Thursday, November 11, 2010

Thankful for food Thursday!

This is great for the holidays or just to make for dinner some night.  It freezes great and you can make it the day before and just warm it up!  I was always leary of pumpkin soup.  Always thought pumpkin should be for breads or deserts but I am sure you will be surprised as I was to find how tasty this is!  Kids love it!

Pumpkin Soup


2 (3 pound) pumpkins - seeded, peeled, and cut into 1-inch cubes
4 cups water
1 cube chicken bouillon
2 teaspoons chili powder
1 cup heavy cream
1 tablespoon pumpkin pie spice
2 teaspoons ground ginger
2 teaspoons grated orange zest


1.Combine the pumpkin, water, and chicken bouillon cube in a soup pot; bring to a boil. Reduce heat and simmer until the pumpkin is tender, about 30 minutes. Stir in the chili powder. Pour the mixture into a blender, filling the pitcher no more than halfway full. Hold down the lid of the blender with a folded kitchen towel and carefully start the blender, using a few quick pulses to get the pumpkin mixture moving before leaving it on to puree. Puree in batches until smooth and pour into a clean pot.  You can use a stick blender and puree the soup right in the cooking pot.

2.Return the soup to the pot and bring to a simmer over medium-low heat; stir in the cream, pumpkin pie spice, ginger, and orange zest and simmer for 10 more minutes. Return the hot soup to the blender and puree as before.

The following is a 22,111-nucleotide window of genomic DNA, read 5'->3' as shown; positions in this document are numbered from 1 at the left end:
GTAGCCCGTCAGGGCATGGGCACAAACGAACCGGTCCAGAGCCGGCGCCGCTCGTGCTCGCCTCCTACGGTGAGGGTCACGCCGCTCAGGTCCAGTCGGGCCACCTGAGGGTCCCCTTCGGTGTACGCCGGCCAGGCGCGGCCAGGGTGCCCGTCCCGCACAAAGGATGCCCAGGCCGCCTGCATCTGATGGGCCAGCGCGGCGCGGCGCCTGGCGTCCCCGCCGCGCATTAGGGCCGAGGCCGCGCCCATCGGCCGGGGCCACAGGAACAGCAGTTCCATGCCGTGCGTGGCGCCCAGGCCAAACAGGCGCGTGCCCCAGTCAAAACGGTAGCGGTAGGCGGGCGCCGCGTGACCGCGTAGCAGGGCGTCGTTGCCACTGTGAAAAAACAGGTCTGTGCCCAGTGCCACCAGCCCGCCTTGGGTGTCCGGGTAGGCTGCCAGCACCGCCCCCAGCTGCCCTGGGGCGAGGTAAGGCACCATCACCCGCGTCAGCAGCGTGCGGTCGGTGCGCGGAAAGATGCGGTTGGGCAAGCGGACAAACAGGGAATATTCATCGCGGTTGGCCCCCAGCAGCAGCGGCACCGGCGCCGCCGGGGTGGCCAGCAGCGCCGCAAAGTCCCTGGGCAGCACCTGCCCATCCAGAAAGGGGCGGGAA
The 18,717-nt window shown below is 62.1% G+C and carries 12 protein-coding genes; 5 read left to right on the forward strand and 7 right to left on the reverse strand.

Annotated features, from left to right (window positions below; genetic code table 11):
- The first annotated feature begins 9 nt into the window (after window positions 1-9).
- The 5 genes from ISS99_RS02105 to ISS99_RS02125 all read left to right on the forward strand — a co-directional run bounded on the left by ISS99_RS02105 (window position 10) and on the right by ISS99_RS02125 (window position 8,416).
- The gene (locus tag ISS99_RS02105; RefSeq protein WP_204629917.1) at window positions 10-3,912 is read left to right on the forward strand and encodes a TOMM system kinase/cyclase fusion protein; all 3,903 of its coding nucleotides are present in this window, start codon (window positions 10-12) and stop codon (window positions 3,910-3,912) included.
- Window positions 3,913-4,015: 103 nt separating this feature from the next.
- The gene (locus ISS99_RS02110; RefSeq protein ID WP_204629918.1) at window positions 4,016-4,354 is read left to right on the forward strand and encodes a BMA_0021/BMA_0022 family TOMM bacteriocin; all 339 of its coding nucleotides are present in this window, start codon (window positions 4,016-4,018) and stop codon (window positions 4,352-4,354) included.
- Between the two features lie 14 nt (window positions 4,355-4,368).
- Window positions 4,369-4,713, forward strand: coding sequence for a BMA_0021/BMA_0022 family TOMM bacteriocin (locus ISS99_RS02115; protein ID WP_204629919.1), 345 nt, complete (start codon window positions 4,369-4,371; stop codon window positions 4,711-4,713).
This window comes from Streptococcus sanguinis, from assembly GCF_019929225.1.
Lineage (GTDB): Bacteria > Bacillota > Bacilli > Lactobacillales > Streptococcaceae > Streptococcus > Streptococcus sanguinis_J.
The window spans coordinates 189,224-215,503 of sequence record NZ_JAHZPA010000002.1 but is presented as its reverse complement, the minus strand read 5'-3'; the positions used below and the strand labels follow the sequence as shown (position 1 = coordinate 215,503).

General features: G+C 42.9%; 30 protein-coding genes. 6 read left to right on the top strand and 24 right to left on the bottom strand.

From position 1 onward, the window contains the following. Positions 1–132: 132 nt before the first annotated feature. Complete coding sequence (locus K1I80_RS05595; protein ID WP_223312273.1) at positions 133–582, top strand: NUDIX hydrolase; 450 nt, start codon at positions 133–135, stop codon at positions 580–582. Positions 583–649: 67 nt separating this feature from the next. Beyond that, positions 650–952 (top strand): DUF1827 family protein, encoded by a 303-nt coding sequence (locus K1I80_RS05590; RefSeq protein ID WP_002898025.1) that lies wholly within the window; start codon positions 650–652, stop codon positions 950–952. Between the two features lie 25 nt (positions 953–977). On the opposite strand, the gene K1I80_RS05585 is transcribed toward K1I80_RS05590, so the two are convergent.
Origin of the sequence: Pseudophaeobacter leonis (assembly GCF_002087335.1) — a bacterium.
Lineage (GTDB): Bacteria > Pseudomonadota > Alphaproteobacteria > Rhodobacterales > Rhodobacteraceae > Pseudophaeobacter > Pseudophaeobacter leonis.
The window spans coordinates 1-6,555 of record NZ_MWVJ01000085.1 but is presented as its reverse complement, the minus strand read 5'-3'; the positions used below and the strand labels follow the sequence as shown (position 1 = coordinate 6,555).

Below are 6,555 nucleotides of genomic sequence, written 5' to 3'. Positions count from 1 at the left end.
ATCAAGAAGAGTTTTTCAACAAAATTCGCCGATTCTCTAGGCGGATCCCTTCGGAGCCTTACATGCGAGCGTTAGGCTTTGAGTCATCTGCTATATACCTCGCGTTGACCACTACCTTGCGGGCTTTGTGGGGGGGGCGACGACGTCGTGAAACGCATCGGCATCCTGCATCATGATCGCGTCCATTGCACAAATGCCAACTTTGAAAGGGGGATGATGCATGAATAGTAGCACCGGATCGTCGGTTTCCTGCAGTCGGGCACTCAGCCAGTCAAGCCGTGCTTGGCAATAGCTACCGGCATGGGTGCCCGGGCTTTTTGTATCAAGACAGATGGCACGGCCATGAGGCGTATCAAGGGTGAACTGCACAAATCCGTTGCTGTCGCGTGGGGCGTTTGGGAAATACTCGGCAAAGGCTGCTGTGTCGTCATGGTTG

*I have to triple this recipe for company or my family.  This feeds about a family of 4-6.


1 comment:

abba12 said...

It's funny to hear you say that you thought pumpkin should be for desert and breads, that seems to be common in America. Here in Australia pumpkin is a regular item on the dinner vegetables menu, and I was absolutely disgusted by the idea of a 'pumpkin pie'! I have since discovered that the varieties of pumpkin we buy here are not as sweet as the ones most commonly available there, and I think the types of pumpkin you use for sweets we actually call types of gramma, which I would consider a fruit, not even a veggie, though it technically is a veggie you wouldn't serve it with a roast. It all made so much more sence after that.

If you would like another take on pumpkin soup, here is a more traditional recepie in Australia, and my favourite recepie, which appears quite different to the one you used. Served with some nice bread it's very filling. Maybe not the healthiest meal ever invented, but good nontheless, and cheap to make. The trick will be finding a pumpkin to suit the flavour, I don't suppose Jap pumpkins are popular there.


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